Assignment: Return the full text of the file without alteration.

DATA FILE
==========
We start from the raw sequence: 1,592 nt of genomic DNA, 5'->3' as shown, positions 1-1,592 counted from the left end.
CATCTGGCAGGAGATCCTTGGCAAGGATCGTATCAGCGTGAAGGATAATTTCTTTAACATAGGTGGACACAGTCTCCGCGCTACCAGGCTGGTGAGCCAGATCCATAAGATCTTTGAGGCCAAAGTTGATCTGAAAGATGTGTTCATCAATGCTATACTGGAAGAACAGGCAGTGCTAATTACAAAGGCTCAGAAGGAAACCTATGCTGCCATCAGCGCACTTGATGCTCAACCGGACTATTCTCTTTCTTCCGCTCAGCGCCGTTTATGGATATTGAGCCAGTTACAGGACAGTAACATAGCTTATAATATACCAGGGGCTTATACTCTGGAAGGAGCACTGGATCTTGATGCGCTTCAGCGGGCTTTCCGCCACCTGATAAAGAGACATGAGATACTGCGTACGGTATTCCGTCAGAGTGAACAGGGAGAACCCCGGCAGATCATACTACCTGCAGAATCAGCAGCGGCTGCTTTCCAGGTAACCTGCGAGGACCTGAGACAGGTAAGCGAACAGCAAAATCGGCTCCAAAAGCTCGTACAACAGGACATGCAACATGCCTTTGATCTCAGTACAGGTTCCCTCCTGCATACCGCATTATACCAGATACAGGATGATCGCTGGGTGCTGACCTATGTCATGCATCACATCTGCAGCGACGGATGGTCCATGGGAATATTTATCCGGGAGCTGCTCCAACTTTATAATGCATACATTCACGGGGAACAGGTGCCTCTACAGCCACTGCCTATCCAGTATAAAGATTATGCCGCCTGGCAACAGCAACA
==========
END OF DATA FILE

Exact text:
We start from the raw sequence: 1,592 nt of genomic DNA, 5'->3' as shown, positions 1-1,592 counted from the left end.
CATCTGGCAGGAGATCCTTGGCAAGGATCGTATCAGCGTGAAGGATAATTTCTTTAACATAGGTGGACACAGTCTCCGCGCTACCAGGCTGGTGAGCCAGATCCATAAGATCTTTGAGGCCAAAGTTGATCTGAAAGATGTGTTCATCAATGCTATACTGGAAGAACAGGCAGTGCTAATTACAAAGGCTCAGAAGGAAACCTATGCTGCCATCAGCGCACTTGATGCTCAACCGGACTATTCTCTTTCTTCCGCTCAGCGCCGTTTATGGATATTGAGCCAGTTACAGGACAGTAACATAGCTTATAATATACCAGGGGCTTATACTCTGGAAGGAGCACTGGATCTTGATGCGCTTCAGCGGGCTTTCCGCCACCTGATAAAGAGACATGAGATACTGCGTACGGTATTCCGTCAGAGTGAACAGGGAGAACCCCGGCAGATCATACTACCTGCAGAATCAGCAGCGGCTGCTTTCCAGGTAACCTGCGAGGACCTGAGACAGGTAAGCGAACAGCAAAATCGGCTCCAAAAGCTCGTACAACAGGACATGCAACATGCCTTTGATCTCAGTACAGGTTCCCTCCTGCATACCGCATTATACCAGATACAGGATGATCGCTGGGTGCTGACCTATGTCATGCATCACATCTGCAGCGACGGATGGTCCATGGGAATATTTATCCGGGAGCTGCTCCAACTTTATAATGCATACATTCACGGGGAACAGGTGCCTCTACAGCCACTGCCTATCCAGTATAAAGATTATGCCGCCTGGCAACAGCAACA